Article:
The Shoot skills specifies

Attack: This skill makes physical attacks. You can make them from up to two zones away, unlike with Fight. (Sometimes the range will change with the weapon.)

The Zones chapter specifies

Two to four is probably sufficient, save for really big conflicts. This isn’t a miniatures board game—zones should give a tactile sense of the environment, but at the point where you need something more than a cocktail napkin to lay it out, you’re getting too complicated.
• If you can describe the area as bigger than a house, you can probably divide it into two or more zones—think of a cathedral or a shopping center parking lot.
• If it’s separated by stairs, a ladder, a fence, or a wall, it could be divided zones, like two floors of a house.
• “Above X” and “below X” can be different zones, especially if moving between them takes some doing—think of the airspace around something large, like a blimp.

Using the parking lot exemple, with a horde of zombies running toward Billy the kid with a magnum each side at the opposite of the parking. Does it make sense to shoot at the zombies across the parking? yeah, even tho it bypasses the 2 zones requirements.

But what if the parking is crazy humongous (like one of those huge shopping centers)? How far is "too far" ?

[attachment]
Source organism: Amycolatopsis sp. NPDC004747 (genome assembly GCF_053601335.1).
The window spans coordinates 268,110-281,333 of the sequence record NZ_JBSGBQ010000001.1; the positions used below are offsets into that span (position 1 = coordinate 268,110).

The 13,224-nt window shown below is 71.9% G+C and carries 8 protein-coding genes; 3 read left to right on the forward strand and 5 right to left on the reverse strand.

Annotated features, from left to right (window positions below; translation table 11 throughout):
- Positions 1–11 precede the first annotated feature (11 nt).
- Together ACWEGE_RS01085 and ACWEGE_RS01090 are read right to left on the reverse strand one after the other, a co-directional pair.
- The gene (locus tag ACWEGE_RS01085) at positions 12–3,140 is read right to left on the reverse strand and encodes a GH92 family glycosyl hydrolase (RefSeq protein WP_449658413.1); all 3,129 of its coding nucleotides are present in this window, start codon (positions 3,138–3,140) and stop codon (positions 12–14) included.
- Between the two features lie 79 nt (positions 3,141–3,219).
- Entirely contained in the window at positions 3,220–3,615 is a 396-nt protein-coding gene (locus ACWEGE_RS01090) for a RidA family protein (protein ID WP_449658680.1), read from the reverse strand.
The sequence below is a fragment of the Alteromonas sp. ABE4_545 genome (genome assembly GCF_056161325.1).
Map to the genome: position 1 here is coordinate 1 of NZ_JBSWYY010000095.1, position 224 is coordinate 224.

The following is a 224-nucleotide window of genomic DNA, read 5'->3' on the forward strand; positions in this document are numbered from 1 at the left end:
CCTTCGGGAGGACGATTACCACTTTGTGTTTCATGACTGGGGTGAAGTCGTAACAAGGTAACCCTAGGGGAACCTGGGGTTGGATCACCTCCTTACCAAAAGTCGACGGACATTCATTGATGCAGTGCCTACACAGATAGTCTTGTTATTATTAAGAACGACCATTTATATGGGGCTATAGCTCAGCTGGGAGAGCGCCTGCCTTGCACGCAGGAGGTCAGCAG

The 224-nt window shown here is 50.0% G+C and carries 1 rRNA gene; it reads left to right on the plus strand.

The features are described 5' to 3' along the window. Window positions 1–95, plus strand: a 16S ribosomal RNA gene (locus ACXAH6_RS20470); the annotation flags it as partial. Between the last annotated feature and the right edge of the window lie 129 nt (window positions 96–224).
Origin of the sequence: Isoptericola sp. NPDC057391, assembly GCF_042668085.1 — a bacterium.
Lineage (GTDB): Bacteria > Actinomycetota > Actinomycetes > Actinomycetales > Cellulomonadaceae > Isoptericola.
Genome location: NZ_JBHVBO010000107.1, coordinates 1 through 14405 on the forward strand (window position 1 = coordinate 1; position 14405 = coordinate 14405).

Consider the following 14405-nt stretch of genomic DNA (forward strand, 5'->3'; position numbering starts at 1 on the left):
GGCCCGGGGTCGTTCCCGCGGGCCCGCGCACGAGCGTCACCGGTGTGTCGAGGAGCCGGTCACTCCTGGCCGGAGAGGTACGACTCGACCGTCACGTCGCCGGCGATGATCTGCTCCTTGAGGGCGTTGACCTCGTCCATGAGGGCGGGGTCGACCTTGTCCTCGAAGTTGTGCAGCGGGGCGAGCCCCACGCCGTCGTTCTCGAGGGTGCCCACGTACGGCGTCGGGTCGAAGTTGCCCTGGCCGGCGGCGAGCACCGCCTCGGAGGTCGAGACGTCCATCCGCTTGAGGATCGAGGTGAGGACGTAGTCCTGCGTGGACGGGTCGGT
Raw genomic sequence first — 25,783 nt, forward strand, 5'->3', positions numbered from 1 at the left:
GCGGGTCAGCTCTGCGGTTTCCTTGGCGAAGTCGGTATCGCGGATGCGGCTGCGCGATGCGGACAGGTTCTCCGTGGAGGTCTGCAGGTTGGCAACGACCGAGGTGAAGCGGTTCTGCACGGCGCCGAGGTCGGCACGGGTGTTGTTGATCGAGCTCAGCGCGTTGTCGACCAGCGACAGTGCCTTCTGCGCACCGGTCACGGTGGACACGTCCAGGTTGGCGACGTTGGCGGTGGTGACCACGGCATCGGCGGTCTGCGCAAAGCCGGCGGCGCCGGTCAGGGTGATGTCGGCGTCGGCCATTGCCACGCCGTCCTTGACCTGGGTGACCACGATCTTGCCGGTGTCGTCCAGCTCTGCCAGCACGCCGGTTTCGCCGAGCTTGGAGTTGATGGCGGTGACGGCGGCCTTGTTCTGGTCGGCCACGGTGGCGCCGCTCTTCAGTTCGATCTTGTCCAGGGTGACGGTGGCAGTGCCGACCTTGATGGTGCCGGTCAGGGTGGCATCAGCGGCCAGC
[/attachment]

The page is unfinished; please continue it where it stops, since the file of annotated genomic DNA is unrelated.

"Too far" is more than two zones. Worrying about "real" ranges is contrary to the game's design purpose—it even says: "This isn’t a miniatures board game".

Lay out the zones according to the guidance for laying out the zones, and don't overthink it.

A very large parking lot, like a Wal-Mart lot, is probably three zones: near, middle, and far. The store itself and the street on the other side of the lot would be additional zones. If there are large obstructions (a bunch of parked lorries, maybe), those probably define another zone boundary. So Billy can shoot at zombies in the lot near the street from within the lot near the store, but not at zombies on the street, nor at distant zombies in the lot if he's shooting from inside the store entrance.

  • \$\begingroup\$ yes, but how can you realistically explain that regular, off-the-mill hollywood zombies can cover the entire parking in a few seconds? even more jarring is the fact that it can do it in the same time as Joe Average... \$\endgroup\$ – Mouhgouda Feb 18 '15 at 17:43
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    \$\begingroup\$ @Mouhgouda Your question is about shooting, not zombie movement speed. That's a different issue. If you want slow zombies, you'd give them a special Aspect or a "bad" stunt that alters how they cross zone boundaries. \$\endgroup\$ – SevenSidedDie Feb 18 '15 at 17:45
  • \$\begingroup\$ If you can describe the area as bigger than a house, you can probably divide it into two or more zones. If a house is more or less 2 zones depending on sizes, i highly doubt a parking space should be 2-3 zones. \$\endgroup\$ – Mouhgouda Feb 18 '15 at 17:47
  • \$\begingroup\$ okay, never mind the zombies, then... but the entire parking lot shouldnt be crossed in a single exchange \$\endgroup\$ – Mouhgouda Feb 18 '15 at 17:49